California Resources Corp. filed its first-quarter financial results with the Securities & Exchange Commission on Thursday with the caution that management has “substantial doubt” about the company’s ability to continue as a going concern.
For the quarter ended March 31, the Santa Clarita petroleum and gas producer reported a loss of $1.75 billion, or $36.43 a share. Revenues totaled $573 million, a decline of 17 percent compared to the same quarter last year.
The filing outlines that the COVID-19 pandemic impacted management’s ability to work at the office, and thus accounted for the lateness of the filing, which was due by April 30. The virus also severely depressed oil prices and hence CRC’s cash flow, leading to the company’s present crisis.
On May 29, the company didn’t make a $51 million debt payment, but later entered into a forbearance agreement to delay the payment until June 30.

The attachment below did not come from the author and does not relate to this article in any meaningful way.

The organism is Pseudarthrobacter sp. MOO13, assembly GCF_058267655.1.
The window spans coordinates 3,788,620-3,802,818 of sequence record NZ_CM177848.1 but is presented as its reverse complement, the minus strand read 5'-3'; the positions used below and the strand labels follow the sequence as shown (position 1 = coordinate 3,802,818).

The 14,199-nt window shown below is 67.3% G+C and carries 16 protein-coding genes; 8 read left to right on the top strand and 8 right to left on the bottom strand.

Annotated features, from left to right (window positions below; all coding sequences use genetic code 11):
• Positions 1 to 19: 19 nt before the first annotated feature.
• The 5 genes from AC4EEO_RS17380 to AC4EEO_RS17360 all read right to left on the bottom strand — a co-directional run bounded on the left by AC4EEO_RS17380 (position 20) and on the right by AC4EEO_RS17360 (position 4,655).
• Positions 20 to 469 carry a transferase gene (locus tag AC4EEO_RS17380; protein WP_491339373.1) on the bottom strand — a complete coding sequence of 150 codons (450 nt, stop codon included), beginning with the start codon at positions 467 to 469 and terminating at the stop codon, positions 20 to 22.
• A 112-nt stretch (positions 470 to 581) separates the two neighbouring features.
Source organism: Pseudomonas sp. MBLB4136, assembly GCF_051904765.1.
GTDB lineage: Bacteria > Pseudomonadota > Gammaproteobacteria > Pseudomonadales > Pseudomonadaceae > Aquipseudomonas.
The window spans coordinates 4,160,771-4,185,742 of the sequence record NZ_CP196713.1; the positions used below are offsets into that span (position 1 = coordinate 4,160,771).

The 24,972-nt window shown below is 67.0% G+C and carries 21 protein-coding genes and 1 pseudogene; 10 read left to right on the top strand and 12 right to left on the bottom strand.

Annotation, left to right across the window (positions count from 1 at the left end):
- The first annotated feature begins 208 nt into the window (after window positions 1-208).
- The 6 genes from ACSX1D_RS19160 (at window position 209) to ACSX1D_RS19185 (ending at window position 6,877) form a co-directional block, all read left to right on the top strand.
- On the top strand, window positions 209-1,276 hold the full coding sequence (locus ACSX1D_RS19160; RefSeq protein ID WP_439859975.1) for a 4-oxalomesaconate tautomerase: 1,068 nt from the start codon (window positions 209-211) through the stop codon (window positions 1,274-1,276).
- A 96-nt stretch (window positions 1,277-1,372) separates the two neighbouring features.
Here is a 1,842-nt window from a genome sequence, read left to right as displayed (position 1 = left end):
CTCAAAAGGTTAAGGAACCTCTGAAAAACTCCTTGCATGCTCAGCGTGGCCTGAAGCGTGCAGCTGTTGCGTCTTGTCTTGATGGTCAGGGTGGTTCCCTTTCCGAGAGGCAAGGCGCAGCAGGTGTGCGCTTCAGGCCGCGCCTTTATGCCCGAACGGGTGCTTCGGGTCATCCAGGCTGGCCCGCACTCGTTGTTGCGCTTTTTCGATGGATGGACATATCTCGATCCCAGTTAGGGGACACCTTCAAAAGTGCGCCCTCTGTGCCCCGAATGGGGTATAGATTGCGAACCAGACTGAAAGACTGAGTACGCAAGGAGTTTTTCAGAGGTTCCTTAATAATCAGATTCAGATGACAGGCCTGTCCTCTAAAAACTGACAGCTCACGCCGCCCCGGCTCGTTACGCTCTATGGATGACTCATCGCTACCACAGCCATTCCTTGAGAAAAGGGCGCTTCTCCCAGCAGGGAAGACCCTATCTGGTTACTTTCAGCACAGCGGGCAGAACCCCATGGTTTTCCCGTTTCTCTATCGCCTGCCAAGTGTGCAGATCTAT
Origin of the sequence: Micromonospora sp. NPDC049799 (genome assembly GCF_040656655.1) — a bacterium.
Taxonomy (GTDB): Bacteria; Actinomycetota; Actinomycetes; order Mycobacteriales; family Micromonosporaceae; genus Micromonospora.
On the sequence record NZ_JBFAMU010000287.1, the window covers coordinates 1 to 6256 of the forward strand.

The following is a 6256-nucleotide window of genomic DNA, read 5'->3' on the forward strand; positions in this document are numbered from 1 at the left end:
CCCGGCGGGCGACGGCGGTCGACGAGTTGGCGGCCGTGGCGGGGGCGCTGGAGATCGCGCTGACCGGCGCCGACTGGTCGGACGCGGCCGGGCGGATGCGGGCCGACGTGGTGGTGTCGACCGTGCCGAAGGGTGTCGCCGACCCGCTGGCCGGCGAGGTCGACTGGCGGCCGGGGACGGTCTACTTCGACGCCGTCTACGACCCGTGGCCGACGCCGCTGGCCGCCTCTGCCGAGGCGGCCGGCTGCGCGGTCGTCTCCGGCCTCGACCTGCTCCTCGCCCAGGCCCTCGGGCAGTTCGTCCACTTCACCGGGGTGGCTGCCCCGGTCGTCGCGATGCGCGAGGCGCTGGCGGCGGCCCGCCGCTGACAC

On June 15, it didn’t make another $72 million debt payment, but it has a 30-day grace period, giving the company until July 15 to make the payment.
“We are actively discussing the terms of a restructuring with our creditors and other stakeholders with the objective of reaching an agreement before the forbearance period … expires on June 30,” the filing states. “There can be no assurances that an agreement regarding a restructuring will be reached by the end of the forbearance period or at all.”
In the final section of the filing, management states: “Lower commodity prices have continued into the second quarter and are currently expected to remain depressed for an extended period of time based on current futures curves. … We have concluded there is substantial doubt about our ability to continue as a going concern.”
Shares of California Resources (CRC) closed Friday at $1.28, down 5 cents or 3.8 percent on the Nasdaq.